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Open Access The Relationship between Abnormal Circadian Blood Pressure Rhythm and Risk of Readmission in Patients with Heart Failure with Preserved Ejection Fraction

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This article is Open Access under the terms of the Creative Commons CC BY-NC licence.

Objective: Abnormal circadian blood pressure rhythm has been revealed to be associated with hypertensive target organ damage and cardiovascular events, but its association with readmission risk in patients with heart failure with preserved ejection fraction (HFpEF) remains unknown. We conducted a retrospective study to explore the relationship between circadian blood pressure rhythm and readmission risk in HFpEF patients.

Methods: We retrospectively collected baseline and follow-up data on HFpEF patients who underwent ambulatory blood pressure monitoring (ABPM) from May 2015 to October 2019. Patient circadian blood pressure rhythms defined by ABPM were grouped as dipper, nondipper, or riser patterns. Univariate and multivariate linear regression analyses were performed to assess the association between circadian blood pressure rhythm and readmission risk.

Results: A total of 122 patients were enrolled in this study. The mean age and ejection fraction were 69.87 years and 61.44%, respectively, with mean the N-terminal pro-B-type natriuretic peptide (NT-proBNP) level being 1048.15 pg/mL. There were significant differences in the 24-hour systolic blood pressure (SBP), sleep SBP, and sleep diastolic blood pressure (DBP) among the three groups, where the 24-hour SBP, sleep SBP, and sleep DBP in the riser pattern group were markedly higher than in the dipper pattern group. Notably, serum NT-proBNP levels, the proportion of patients readmitted for heart failure and the mean number of admissions differed markedly among three groups. Instructively, multivariate linear regression analysis showed that the riser pattern was a significant and independent risk factor for increased serum NT-proBNP level (β = 929.16, 95% confidence interval 178.79‐1679.53, P = 0.016). In multivariate logistic regression analysis, the riser pattern was demonstrated to be a significant risk factor for readmission (odds ratio 11.23, 95% confidence interval 2.01‐62.67, P = 0.006) in HFpEF patients.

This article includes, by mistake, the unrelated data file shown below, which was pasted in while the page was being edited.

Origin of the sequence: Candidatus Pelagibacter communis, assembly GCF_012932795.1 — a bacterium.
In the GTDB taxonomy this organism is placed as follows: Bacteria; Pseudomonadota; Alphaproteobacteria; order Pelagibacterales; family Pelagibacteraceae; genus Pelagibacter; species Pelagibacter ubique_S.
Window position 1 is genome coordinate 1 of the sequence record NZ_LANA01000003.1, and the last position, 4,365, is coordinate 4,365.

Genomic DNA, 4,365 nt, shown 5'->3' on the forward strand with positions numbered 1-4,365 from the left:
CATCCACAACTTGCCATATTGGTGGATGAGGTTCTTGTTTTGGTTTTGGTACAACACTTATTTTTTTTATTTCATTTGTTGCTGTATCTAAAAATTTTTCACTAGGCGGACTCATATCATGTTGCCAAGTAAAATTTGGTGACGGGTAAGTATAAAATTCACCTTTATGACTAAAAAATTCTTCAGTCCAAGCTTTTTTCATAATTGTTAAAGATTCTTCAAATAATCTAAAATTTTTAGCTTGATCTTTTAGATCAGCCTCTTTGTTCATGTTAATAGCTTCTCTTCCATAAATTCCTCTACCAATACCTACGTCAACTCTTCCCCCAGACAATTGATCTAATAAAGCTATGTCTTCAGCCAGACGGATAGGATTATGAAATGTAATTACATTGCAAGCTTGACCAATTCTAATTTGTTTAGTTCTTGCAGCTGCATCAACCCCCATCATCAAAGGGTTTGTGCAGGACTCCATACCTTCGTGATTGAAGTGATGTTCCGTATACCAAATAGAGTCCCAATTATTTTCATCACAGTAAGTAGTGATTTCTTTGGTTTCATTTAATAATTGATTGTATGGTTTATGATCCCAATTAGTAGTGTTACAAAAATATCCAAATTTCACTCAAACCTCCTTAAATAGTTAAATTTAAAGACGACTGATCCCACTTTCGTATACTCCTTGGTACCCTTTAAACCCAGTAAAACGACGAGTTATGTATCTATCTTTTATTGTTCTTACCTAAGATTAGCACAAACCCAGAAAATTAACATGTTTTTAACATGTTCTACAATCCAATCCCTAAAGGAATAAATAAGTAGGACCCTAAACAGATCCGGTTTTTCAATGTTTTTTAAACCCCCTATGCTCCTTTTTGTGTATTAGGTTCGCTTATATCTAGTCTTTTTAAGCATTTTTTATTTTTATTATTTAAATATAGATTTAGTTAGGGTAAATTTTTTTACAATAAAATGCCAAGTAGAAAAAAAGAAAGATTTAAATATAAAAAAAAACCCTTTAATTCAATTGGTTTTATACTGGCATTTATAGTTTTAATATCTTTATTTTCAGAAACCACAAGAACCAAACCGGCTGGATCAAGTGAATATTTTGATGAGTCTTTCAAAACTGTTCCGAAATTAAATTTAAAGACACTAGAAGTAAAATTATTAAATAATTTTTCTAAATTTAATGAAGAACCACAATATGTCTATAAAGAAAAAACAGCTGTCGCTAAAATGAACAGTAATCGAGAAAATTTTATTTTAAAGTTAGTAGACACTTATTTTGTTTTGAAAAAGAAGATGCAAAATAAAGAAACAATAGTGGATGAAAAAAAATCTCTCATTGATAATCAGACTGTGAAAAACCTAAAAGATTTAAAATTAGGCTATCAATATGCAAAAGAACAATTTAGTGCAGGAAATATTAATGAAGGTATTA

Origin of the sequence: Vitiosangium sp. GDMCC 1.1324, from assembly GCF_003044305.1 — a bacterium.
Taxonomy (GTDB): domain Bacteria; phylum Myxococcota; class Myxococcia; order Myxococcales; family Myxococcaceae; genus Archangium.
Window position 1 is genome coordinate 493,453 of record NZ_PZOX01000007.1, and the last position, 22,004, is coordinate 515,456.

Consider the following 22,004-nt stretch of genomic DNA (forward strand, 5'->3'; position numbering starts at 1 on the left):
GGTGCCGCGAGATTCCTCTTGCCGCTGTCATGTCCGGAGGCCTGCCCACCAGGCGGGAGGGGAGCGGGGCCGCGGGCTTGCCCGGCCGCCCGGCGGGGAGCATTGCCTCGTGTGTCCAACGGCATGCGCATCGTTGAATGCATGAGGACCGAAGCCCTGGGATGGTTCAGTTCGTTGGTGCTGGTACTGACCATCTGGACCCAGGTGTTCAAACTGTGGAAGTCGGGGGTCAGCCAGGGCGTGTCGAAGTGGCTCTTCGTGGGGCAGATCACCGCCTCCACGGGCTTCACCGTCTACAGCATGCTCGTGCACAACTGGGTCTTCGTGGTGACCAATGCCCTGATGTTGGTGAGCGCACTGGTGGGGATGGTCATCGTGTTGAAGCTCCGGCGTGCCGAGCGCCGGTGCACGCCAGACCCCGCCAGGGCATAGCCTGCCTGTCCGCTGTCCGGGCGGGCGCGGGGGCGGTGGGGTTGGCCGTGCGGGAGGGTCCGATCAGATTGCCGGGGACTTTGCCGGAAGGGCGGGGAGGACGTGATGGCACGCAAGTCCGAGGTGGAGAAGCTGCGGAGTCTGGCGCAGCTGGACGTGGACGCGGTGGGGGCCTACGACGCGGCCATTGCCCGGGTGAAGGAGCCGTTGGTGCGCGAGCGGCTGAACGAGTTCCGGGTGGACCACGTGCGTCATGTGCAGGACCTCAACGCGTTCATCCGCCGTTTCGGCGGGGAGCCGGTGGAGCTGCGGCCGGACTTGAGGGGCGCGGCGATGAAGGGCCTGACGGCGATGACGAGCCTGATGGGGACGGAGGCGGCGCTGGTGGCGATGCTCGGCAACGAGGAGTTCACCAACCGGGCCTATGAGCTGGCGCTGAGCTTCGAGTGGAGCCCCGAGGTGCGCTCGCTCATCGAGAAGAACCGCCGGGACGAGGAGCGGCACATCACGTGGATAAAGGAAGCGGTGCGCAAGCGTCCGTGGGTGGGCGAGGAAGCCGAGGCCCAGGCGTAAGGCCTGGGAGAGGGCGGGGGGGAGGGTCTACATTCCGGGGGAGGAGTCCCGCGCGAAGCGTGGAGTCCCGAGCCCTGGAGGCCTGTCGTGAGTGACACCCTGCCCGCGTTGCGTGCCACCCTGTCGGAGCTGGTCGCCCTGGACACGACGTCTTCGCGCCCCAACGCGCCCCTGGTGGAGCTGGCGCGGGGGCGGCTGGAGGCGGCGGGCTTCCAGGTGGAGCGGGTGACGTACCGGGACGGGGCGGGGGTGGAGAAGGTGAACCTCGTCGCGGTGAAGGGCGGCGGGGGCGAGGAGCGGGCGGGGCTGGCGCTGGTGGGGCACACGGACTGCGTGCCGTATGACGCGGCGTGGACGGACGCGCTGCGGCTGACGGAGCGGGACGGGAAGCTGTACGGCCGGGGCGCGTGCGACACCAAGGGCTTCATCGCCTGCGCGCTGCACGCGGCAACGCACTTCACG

Conclusion: The riser blood pressure pattern is a potential risk factor for elevated serum NT-proBNP level and readmission in HFpEF patients.

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Keywords: Heart failure with preserved ejection fraction; N-terminal pro-B-type natriuretic peptide; ambulatory blood pressure monitoring; circadian blood pressure rhythm; readmission; riser pattern

Document Type: Research Article

Affiliations: 1: Department of Cardiology, the First People’s Hospital of Fuyang District in Hangzhou, Hangzhou, 311400, China 2: Department of Cardiology, the Second Affiliated Hospital of Chongqing Medical University, Chongqing, 400010, China

Publication date: May 1, 2021

This article was made available online on April 6, 2021 as a Fast Track article with title: "The Relationship between Abnormal Circadian Blood Pressure Rhythm and Risk of Readmission in Patients with Heart Failure with Preserved Ejection Fraction".

More about this publication?
  • Cardiovascular Innovations and Applications (CVIA) publishes focused articles and original clinical research that explore novel developments in cardiovascular disease, effective control and rehabilitation in cardiovascular disease, and promote cardiovascular innovations and applications for the betterment of public health globally. The journal publishes basic research that has clinical applicability in order to promote timely communication of the latest insights relating to coronary artery disease, heart failure, hypertension, cardiac arrhythmia, prevention of cardiovascular disease with a heavy emphasis on risk factor modification. Cardiovascular Innovations and Applications is the official journal of the Great Wall International Congress of Cardiology (GW-ICC). It aims to continue the work of the GW-ICC by providing a global scientific communication platform for cardiologists that bridges East and West.

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